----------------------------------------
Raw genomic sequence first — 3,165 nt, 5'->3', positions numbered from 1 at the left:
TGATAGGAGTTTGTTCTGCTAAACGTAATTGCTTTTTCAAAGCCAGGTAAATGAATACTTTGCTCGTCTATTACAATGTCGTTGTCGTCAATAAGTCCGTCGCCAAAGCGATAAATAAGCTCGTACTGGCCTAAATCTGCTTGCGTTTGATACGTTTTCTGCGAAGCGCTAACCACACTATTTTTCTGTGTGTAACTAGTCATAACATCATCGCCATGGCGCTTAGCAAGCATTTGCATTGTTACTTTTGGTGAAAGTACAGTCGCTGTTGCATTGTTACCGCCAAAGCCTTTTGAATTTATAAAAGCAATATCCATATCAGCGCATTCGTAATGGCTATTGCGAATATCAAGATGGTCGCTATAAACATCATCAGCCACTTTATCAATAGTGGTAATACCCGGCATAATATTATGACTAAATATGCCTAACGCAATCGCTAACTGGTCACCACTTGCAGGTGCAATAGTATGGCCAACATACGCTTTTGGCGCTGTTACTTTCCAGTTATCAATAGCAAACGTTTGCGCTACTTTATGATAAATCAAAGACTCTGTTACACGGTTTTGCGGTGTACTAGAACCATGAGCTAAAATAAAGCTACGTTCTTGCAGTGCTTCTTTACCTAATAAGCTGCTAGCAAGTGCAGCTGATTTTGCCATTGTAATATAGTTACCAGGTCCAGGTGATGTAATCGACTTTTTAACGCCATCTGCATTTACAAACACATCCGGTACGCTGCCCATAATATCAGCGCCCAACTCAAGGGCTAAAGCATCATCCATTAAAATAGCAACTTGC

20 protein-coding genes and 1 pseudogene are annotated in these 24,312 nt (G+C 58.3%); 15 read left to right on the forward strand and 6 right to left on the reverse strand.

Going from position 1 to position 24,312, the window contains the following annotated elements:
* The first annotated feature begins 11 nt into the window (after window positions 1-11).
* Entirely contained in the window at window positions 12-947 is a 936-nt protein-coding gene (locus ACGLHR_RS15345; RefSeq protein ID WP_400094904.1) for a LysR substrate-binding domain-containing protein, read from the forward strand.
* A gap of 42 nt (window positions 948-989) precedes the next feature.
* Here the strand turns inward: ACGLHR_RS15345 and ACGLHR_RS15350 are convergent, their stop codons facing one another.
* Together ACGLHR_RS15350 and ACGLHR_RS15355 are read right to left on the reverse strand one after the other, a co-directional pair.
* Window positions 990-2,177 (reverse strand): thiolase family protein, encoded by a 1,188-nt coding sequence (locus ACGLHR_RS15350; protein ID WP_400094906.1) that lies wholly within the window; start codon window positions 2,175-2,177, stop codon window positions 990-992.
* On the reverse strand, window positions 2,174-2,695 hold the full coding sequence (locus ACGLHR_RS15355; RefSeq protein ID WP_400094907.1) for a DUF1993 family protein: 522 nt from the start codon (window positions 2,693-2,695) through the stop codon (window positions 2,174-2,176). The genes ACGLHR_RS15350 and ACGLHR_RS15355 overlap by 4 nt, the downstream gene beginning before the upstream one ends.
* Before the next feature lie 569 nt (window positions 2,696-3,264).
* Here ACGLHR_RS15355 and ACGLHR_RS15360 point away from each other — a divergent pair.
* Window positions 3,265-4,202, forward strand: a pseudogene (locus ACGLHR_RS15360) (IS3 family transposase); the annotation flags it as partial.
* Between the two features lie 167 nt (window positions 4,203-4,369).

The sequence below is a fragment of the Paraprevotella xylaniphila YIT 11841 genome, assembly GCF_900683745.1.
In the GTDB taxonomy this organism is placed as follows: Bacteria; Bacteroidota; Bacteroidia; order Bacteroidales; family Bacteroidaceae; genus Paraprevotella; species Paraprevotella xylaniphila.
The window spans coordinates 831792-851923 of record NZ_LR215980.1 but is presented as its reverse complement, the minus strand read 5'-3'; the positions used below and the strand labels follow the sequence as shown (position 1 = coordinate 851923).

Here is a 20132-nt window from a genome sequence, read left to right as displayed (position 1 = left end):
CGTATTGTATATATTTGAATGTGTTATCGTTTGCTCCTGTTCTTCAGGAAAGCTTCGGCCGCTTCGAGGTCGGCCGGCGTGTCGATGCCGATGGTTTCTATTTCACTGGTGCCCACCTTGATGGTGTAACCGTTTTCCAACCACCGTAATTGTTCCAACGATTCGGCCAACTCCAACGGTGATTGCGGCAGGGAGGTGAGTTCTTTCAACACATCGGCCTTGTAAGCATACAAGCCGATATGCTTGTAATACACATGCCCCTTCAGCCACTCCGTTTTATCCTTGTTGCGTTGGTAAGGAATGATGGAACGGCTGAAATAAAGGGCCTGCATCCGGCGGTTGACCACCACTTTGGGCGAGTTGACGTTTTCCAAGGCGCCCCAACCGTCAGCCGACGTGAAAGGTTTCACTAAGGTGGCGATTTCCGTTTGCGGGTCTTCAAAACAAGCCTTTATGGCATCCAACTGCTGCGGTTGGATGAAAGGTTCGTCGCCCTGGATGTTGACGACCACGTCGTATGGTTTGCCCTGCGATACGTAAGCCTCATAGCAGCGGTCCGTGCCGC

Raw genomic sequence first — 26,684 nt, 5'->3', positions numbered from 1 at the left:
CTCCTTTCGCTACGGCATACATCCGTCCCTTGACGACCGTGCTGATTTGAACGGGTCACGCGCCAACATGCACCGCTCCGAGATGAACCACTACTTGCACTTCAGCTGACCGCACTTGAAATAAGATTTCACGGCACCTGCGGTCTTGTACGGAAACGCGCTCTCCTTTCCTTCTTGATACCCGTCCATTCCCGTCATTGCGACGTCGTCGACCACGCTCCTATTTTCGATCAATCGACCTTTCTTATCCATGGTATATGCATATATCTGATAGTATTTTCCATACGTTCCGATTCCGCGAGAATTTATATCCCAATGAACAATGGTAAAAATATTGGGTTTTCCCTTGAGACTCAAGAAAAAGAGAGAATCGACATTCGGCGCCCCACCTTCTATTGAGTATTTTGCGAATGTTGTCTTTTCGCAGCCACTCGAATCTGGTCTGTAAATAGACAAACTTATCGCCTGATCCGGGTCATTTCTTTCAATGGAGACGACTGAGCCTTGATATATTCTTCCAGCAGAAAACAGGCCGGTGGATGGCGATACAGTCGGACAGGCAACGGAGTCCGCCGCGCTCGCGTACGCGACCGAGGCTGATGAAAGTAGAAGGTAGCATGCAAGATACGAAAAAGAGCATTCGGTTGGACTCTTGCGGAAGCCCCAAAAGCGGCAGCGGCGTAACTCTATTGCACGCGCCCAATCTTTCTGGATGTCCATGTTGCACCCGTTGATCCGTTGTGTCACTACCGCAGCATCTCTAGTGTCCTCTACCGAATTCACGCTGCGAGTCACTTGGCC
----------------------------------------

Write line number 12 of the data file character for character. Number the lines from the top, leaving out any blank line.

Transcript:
* Before the next feature lie 569 nt (window positions 2,696-3,264).